Last month was Inktober. This month is NaNoWriMo, National Novel Writing Month. So, even though I’m not posting everyday, I AM writing everyday. This year’s NaNoWriMo story is about the near future, when, as a part of sustainability and anti-global warming efforts, a new highway system has been developed that uses a tightly engineered moss, instead of asphalt or concrete. Which works great until it starts behaving in independent and inconvenient ways. It takes place in Indiana. (Please remember that, while I’m writing everyday, editing is going to happen some other time.) Some of you might recognize the description of Mt. Baldy…
Just out from the the trees, the Indiana Dunes rose, enormous piles of sand, tufted with brave splotches of greenery, blocking the view to Lake Michigan. The roots of the tall, waving grasses battled the wind for the grains of sand. The occasional tree could be seen, impossibly, halfway up the slope.
Conservationists had their own struggle, keeping the locals from trying to snowboard or ski down the slopes, just to see if they could. There was enough damage from people just making their way to the beaches, despite the fact that some days the ‘fresh’ water lake wasn’t so fresh, and swimming less than advisable.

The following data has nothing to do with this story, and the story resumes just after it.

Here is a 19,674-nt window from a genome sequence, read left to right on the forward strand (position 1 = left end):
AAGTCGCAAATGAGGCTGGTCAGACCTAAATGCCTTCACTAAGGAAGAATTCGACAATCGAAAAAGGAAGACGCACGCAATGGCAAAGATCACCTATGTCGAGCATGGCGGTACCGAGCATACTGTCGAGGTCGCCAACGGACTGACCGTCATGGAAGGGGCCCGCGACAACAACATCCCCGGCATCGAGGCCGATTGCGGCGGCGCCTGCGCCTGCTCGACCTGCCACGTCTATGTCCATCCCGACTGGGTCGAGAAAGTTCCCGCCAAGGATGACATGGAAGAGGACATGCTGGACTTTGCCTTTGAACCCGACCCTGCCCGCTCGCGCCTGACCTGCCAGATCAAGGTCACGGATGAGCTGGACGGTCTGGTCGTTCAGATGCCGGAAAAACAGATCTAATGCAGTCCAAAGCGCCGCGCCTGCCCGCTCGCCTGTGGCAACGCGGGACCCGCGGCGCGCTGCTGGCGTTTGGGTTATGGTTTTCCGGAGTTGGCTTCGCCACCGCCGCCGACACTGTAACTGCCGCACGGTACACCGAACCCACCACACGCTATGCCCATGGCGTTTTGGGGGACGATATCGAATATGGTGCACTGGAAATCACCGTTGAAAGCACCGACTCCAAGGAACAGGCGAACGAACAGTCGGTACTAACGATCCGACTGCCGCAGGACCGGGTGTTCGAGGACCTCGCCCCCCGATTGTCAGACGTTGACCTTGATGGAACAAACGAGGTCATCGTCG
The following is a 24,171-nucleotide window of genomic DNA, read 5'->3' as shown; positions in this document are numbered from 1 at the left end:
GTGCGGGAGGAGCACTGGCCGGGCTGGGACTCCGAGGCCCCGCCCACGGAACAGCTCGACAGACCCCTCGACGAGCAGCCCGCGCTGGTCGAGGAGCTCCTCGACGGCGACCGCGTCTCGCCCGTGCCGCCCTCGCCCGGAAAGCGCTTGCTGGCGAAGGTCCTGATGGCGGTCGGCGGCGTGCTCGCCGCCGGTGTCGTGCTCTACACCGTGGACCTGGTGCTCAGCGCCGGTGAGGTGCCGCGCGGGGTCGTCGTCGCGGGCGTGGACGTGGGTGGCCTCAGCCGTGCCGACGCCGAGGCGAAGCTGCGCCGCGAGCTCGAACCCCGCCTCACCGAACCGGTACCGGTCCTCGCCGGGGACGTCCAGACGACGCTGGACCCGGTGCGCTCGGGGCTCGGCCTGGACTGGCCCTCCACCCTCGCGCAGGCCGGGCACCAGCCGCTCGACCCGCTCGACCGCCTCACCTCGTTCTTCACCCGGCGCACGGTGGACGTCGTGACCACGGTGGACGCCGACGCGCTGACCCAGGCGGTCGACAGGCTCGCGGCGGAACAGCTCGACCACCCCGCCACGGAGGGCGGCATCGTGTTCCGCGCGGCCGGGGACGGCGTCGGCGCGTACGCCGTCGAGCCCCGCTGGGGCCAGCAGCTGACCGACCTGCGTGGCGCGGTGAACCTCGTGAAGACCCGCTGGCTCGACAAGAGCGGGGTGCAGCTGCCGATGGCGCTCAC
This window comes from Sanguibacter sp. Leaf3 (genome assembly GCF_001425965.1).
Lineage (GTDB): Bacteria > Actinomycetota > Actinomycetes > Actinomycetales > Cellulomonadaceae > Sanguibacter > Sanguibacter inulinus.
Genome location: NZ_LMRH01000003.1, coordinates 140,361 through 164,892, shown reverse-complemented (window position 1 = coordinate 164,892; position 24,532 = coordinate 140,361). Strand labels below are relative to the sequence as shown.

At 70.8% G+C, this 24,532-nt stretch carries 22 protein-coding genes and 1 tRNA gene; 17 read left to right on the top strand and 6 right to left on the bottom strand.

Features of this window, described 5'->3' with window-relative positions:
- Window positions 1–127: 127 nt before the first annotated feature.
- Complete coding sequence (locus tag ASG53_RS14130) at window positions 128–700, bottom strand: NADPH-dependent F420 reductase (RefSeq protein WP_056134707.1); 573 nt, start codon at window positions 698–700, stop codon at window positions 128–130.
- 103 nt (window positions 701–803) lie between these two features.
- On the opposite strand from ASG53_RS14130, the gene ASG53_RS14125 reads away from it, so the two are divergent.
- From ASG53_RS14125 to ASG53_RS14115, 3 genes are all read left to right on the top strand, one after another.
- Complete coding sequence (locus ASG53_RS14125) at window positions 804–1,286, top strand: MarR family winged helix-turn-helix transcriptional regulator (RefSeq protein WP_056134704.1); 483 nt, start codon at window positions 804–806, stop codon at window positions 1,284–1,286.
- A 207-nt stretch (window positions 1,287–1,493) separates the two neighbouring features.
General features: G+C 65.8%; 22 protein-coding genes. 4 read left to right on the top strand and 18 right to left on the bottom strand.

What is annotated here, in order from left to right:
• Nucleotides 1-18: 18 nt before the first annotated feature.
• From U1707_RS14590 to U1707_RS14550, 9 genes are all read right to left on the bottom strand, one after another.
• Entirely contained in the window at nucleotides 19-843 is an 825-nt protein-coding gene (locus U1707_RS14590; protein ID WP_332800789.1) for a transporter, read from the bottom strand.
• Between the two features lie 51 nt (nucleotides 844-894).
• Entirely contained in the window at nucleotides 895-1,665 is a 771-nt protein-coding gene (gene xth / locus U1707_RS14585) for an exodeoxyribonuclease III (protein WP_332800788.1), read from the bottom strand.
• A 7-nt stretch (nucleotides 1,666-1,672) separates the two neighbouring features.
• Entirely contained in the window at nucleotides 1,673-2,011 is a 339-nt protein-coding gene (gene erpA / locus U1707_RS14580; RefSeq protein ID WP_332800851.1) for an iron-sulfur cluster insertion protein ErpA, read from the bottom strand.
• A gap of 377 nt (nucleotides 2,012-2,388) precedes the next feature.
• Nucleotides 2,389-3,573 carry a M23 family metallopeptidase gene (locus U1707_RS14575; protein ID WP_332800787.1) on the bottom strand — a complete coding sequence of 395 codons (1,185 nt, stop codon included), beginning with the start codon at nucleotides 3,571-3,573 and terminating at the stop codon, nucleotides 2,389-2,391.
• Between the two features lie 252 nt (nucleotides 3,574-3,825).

A young couple looking for privacy in the tall grass and sparse bushes might learn quickly not to show too much skin. The water pooled in quiet ways in inlets and marshes nearby so as to support a robust population of mosquitoes. At least, it had. In the last couple of years the blood-suckers just didn’t seem as bad. Whether or not that corresponded to an increase in local teen pregnancies was yet to be studied, but residents were generally appreciative of the change. It was put down no doubt to government efforts to suppress West Nile, and then the Zika virus.
Those cicadas though.
The evenings especially were getting so bad, people had started staying inside their beach houses with the news on loud of an evening. It had gotten so that the constant chirping even drowned out the roar of the high, off-season waves hitting the sand.
Somebody ought to do something about those, they said, when they got together at the neighborhood mailboxes at the entrance to their small beach community, where they would gossip about basketball, the noisy timeshare that never cleared their garbage bins when they were supposed to, and oh yeah. That new road. It wasn’t supposed to extend out this far until next year, but they must have finished it early because there it was.
Like it sprang up overnight.